Review from ROAPE Volume 3 Number 5
L'esclavage en Afrique precoloniale (Meillassoux)

L'esclavage en Afrique precoloniale by Claude Meillassoux (ed)
Vol.3 No.5 (Spring 1976), pp115-117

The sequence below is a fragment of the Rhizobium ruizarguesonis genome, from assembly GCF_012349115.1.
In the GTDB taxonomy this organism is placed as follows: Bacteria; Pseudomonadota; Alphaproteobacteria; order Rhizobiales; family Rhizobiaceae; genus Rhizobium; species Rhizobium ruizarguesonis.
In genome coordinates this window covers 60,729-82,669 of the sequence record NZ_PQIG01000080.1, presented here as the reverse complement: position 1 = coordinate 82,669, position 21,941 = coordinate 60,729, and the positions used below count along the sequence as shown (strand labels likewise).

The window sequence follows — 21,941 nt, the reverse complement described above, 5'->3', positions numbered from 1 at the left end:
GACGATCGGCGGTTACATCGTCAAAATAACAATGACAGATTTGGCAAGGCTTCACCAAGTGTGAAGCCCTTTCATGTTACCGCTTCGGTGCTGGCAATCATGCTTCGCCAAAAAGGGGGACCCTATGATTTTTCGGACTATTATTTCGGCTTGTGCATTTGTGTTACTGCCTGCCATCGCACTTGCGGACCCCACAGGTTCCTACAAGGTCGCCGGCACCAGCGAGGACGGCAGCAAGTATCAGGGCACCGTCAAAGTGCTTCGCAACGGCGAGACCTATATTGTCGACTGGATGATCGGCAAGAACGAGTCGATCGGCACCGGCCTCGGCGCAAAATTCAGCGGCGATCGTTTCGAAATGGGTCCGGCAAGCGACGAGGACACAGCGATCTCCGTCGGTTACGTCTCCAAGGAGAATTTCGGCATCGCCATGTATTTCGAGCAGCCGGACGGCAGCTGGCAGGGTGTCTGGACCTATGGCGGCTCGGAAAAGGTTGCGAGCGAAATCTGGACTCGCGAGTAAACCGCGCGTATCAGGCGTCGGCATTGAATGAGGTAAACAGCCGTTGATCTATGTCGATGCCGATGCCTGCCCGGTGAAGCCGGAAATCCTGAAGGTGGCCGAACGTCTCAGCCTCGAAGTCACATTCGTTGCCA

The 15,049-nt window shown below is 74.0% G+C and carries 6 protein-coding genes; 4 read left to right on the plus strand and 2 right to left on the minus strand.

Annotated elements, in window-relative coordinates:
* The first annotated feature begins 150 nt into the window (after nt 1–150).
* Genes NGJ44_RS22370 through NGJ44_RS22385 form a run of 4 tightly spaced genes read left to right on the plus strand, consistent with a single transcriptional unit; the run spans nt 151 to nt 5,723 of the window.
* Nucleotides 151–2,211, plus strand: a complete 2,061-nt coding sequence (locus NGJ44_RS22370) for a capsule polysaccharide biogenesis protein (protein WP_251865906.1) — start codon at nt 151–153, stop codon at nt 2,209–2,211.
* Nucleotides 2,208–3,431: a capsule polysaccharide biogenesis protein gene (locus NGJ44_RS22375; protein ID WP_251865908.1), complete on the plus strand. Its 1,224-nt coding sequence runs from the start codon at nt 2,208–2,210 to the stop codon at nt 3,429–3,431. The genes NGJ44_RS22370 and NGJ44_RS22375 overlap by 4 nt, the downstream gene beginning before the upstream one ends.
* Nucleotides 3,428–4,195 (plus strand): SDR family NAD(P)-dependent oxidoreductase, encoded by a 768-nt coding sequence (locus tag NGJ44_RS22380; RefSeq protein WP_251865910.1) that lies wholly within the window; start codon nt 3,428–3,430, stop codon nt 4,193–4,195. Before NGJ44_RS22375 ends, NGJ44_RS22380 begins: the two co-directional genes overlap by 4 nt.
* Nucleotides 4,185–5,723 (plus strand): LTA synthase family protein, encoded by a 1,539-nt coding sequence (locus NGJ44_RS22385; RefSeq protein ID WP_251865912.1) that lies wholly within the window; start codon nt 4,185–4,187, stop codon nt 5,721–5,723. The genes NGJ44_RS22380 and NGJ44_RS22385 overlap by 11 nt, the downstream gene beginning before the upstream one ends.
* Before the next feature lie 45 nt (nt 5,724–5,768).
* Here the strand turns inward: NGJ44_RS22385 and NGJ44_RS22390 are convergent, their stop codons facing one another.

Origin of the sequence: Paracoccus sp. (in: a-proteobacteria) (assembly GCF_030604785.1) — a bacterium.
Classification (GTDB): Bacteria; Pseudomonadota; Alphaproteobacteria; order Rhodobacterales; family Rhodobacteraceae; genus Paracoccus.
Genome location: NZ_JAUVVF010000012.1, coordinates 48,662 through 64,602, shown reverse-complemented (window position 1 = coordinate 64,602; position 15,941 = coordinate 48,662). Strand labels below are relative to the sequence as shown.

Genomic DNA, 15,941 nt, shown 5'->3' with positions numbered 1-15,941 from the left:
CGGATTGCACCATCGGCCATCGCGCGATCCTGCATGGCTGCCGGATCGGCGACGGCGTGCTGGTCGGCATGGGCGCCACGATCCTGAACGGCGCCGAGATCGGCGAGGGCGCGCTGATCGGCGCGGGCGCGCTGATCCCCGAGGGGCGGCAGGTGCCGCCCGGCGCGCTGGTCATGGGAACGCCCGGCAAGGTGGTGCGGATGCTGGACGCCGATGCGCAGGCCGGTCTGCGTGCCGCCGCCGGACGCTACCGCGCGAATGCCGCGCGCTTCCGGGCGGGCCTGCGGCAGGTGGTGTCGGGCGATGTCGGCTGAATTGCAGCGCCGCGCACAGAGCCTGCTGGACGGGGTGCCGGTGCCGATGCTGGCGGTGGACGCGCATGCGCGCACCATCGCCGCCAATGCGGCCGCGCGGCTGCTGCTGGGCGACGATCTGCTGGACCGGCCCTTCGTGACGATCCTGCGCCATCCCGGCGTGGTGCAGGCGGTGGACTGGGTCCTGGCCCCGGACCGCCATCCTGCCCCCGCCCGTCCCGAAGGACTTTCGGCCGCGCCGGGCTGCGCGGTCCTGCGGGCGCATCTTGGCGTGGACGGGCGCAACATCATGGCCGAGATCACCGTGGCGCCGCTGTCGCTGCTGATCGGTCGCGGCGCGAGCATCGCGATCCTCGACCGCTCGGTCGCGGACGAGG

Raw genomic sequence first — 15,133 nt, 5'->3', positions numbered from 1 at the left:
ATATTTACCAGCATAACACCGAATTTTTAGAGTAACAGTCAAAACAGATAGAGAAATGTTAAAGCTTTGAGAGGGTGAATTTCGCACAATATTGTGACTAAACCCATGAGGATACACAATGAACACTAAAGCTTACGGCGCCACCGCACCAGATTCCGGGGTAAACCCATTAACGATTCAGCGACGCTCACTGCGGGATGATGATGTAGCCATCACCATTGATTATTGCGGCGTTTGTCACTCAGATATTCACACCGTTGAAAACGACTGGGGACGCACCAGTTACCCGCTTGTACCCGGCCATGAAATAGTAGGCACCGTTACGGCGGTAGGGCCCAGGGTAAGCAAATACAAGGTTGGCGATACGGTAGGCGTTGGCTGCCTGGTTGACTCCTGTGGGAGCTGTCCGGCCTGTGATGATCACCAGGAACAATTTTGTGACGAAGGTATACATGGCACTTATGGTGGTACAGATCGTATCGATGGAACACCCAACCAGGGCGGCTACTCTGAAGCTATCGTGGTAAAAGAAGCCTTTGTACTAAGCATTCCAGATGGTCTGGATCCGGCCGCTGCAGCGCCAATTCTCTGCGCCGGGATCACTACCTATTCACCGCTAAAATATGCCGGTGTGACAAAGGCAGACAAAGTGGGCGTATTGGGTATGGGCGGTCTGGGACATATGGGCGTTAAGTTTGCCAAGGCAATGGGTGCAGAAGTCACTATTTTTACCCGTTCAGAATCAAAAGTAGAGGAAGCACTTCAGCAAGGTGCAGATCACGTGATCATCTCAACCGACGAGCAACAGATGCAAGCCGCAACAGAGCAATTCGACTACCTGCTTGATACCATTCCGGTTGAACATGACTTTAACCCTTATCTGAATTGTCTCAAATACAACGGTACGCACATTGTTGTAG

The attitude of foreign scholars to African slavery has varied over the years. The nineteenth century used it to justify imperial expansion. Twentieth century colonialists often ignored its continued existence, in part because of their own involvement in developing new forms of social control. Twentieth century liberal scholarship has preferred to minimize the exploitation present in Africa as in all human societies. Marxists, even more than liberals, have seen Africans as victims caught up in the dialectical processes of European society. Only in the last decade has there been a serious effort to examine pre-capitalist economic formations and the dynamics of change within African society. Even here, there is a tendency to minimize African slavery. In most societies the labour done by the slave was not strikingly different from that done by the free commoner. There did not seem to be a slave mode of production.